I’m just trying to get ahead of the denialists.

    • greenman3610 Says:

      always prudent – thanks.

      standard tactic is find a tidal gauge somewhere that the land is rising —
      voila, no SLR!!

      • Variation on the theme in denier book. On sea level rise, his example was subsidence at the local tide gauge providing an incorrect reading. Did not mention that sl was still rising. at that gauge, despite the correction. Book had a lot of such real sounding innuendos.

  3. pendantry Says:

    if humanity can draw down greenhouse gases, and back away from the 2 degree or so warming that is expected in coming decades

    Excuse my French, but that’s a fucking enormous ‘if’.

    • dumboldguy Says:

      Yep, and that “enormous fucking IF” is the hiding place of the bright-siders and the wishful thinkers. The real scientists are trying to tell us what’s coming without doing a “McPherson” and scaring everyone.

      Read Goodell’s book and Extreme Cities by Dawson and have your eyes opened. It does not look good (and Hawken is kidding himself with a “drawdown”).

      • greenman3610 Says:

        indeed – a very big if, but it’s not optional at this point, we have to begin implementing the ag and forestry and other practices that will draw down carbon in any kind of livable future. Since my children will be living in that future, I intend to talk about and advocate those practices.

        • dumboldguy Says:

          Agreed, but it’s too bad that the “we” who have to begin “implementing” and drawing down carbon are showing no signs of doing so on any realistic time frame. Rational analysis of the facts tends to push one towards fatalism, and that’s where Goodell, Rignot, Box, and all the other scientists are if one reads between the lines of their work and their comments.

          But there IS a way out! Check out this list of 50 terrific ways to save the planet that WE can do right now (it’s 15+ years old and a bit dated, but does demonstrate a certain way of wishful thinking that mostly leads nowhere).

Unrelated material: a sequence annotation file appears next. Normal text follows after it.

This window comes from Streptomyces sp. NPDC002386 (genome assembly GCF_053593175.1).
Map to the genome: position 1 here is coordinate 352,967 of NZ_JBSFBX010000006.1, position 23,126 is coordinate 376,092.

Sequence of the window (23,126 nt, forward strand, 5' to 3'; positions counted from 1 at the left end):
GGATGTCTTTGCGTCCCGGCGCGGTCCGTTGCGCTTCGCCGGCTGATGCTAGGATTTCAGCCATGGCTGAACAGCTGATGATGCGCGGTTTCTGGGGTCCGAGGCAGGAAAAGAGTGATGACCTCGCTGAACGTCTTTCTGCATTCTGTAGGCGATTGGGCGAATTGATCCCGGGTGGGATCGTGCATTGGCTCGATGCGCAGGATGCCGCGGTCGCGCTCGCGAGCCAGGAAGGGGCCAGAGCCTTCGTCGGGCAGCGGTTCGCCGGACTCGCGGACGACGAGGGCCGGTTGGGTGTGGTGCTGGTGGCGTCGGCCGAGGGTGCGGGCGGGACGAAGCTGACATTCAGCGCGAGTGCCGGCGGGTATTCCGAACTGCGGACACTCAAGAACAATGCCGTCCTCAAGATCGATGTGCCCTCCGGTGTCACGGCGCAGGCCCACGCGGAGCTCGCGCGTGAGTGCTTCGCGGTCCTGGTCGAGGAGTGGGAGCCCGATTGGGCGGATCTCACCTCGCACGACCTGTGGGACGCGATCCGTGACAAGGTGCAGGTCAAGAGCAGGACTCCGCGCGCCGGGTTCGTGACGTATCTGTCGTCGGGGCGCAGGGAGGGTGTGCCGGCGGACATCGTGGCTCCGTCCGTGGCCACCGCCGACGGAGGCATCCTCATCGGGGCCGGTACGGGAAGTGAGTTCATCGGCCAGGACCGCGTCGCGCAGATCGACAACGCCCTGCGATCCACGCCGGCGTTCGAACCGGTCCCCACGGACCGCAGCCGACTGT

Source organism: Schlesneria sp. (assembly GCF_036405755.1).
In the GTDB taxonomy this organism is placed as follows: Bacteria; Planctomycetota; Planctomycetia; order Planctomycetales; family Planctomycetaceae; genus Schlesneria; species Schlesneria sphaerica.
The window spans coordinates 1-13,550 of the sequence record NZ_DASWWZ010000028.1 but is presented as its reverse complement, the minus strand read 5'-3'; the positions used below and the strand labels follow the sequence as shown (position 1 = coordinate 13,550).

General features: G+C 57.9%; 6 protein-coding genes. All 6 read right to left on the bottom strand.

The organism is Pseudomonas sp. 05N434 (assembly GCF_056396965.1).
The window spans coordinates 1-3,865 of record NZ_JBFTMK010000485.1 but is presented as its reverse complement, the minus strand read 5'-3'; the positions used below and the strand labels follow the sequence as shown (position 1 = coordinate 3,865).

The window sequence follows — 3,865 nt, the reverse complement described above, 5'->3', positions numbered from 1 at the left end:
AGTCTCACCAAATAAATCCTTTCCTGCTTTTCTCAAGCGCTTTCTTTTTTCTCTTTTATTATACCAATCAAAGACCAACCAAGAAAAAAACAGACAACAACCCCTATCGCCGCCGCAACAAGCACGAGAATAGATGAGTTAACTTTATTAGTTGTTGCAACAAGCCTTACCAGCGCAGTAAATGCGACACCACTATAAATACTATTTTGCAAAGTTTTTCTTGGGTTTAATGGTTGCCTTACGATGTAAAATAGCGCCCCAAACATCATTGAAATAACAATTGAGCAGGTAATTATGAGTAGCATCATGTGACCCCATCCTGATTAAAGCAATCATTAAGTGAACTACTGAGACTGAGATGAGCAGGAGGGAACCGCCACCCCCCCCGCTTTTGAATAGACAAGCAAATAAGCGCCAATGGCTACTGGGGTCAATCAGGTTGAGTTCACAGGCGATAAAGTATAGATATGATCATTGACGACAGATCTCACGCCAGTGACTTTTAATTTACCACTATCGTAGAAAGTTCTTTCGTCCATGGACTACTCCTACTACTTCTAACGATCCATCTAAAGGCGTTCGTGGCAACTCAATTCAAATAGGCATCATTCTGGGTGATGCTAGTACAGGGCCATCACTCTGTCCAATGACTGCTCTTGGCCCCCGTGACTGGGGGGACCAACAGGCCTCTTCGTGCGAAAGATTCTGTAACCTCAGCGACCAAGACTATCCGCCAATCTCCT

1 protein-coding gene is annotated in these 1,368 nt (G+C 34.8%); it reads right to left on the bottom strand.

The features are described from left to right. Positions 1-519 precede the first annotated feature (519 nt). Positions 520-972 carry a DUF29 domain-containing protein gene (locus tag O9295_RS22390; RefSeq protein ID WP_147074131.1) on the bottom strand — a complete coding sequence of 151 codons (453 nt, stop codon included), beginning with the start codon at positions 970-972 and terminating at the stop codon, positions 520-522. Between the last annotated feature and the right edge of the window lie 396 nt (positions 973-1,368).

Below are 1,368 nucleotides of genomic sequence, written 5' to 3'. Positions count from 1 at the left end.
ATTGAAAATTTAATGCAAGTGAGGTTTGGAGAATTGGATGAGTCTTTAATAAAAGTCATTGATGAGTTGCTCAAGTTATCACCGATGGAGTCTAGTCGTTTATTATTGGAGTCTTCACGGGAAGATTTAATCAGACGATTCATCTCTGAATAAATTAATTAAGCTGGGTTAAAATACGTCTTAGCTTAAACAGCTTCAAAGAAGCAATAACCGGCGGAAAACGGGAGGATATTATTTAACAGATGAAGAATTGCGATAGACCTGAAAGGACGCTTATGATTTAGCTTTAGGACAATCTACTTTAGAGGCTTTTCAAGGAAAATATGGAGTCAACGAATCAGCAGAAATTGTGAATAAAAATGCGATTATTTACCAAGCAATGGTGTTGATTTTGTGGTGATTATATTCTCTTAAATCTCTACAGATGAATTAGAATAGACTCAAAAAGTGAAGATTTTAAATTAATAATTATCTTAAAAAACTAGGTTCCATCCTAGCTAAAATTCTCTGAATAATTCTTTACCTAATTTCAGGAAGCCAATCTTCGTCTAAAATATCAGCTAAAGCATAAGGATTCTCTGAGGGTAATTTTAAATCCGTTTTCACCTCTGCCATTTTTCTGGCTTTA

• J4Zonian Says:

      There’s not much of an if about whether we can, only whether we will.But the solutions that would allow us to do it at this point are barely even in the conversation among climate activists, let alone corporate media, or policy makers.

      As good as the Drawdown project is, it ain’t hardly comprehensive. To be comprehensive we have to include as “war measures”: getting money out of politics; universal health care; putting enough money and attention into K through PhD education to have a science- and humanities-aware public with educated enough leaders to combat the Standard American Anti-Intellectualism; and many similar tasks.

      To draw down GHGs with forestry and agriculture we have to change the SAD, Standard American Meat Addiction; nationalize and shut down the agro-chemical corporations; and enlist people and communities across the country to produce, to start with, the same 40% of vegetables in gardens that were produced in the US and UK during WWII. It should be more like 75%, with a similar but slightly longer-term goal for fruit. We need to switch the world back to organic production, which with all the tools available (permaculture, full employment, elimination of food waste, fair distribution (aka elimination of villainaires) lower meat consumption and incorporation of meat production into plant-centered permaculture production (food forests, eg)

      We need to nationalize and shut down the fossil fuel industry as fast as it can be replaced with clean safe renewable energy infrastructure. We need to mobilize in a thousand ways, as the US did in WWII, and the first step should be to read the extensive literature available at theclimatemobilization site, which is much more comprehensive than Drawdown’s.

      And everybody should read Doris Kearns Goodwin’s No Ordinary Time, a great read about the US WWII home front, about brilliant leaders who inspired the best out of so many and increased democracy, and racial and gender fairness in the process.

      • dumboldguy Says:

        Well said. Doris Kearns Goodwin is still alive and kicking, but nearly all of the Greatest Generation she wrote of (and all of its “brilliant leaders”) are long gone from this planet, and have been replaced by people like Trump and his mindless followers, who more resemble Hitler and Nazis than FDR.

        And you want people to READ? LOL—-it will take an awful lot of tweets to get the ideas across in this society.

        • Lionel Smith Says:

          And you want people to READ? LOL—-it will take an awful lot of tweets to get the ideas across in this society.